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Pound's rally amid slower UK growth shows Brexit's dominance

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The pound rose for a fourth day versus the dollar as data showed that UK economic growth slowed in the first quarter, further evidence that the currency's direction is being driven by investors' view on the nation's June referendum on its membership of the European Union.

[LONDON] The pound rose for a fourth day versus the dollar as data showed that UK economic growth slowed in the first quarter, further evidence that the currency's direction is being driven by investors' view on the nation's June referendum on its membership of the European Union.

Sterling touched the highest level versus the US currency since February on Tuesday amid signs the "remain" camp was pulling ahead in the campaign over Britain's membership of the EU.

While the referendum is still about two months away, it has dominated the pound's direction since the start of the year, acting as barometer of sentiment throughout the debate. The UK currency moved in its tightest trading range in a month against the dollar on Wednesday.

"UK growth conditions have not been the key driver of the currency this year," said Manuel Oliveri, a foreign-exchange strategist at Credit Agricole SA's corporate and investment- banking unit in London. "Everything has been about Brexit fears."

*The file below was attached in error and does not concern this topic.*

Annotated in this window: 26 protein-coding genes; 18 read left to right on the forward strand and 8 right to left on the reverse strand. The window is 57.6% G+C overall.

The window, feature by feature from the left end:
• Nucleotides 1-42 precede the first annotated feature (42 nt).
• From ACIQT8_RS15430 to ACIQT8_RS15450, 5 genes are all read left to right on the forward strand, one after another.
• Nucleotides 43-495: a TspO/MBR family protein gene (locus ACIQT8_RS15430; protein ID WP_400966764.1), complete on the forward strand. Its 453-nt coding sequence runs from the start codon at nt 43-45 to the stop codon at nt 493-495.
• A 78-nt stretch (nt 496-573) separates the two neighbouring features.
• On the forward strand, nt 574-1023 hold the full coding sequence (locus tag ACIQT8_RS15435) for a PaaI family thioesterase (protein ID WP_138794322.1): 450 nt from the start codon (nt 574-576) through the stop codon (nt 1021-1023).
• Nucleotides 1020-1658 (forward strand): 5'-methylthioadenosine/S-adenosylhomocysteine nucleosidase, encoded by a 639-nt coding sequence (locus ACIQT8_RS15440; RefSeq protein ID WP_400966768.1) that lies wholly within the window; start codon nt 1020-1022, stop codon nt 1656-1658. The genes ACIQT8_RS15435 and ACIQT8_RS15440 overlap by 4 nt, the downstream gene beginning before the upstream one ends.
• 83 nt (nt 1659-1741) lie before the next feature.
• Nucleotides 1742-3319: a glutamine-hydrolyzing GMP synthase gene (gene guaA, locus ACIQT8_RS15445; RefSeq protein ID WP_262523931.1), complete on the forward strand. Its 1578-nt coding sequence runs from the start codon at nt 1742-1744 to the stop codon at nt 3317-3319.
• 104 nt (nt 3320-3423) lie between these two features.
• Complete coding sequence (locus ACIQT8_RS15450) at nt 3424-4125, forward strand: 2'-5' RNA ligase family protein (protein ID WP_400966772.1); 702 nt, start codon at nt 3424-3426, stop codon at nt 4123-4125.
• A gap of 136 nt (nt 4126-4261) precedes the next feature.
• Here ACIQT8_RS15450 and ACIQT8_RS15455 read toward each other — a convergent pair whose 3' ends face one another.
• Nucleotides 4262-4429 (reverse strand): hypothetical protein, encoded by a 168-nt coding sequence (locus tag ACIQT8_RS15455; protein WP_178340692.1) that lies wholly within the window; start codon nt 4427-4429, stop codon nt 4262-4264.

The pound rose 0.2 per cent to US$1.4604 as of 11:51 am London time, having gained 1.8 per cent in the previous three days. It climbed to US$1.4639 Tuesday, the highest since Feb 4. Sterling was little changed at 77.46 pence per euro.

Growth slowed to 0.4 per cent from 0.6 per cent in the final three months of 2015, as forecast in a Bloomberg survey of economists. The estimate, published by the Office for National Statistics Wednesday, matched the weakest pace since the end of 2012.

"Sterling has been a bit volatile, and we believe the currency should become more volatile" due to concerns over Brexit and speculative short positioning, which is "quite elevated," Mr Oliveri said. A short position is a bet an asset's price will decline.

BLOOMBERG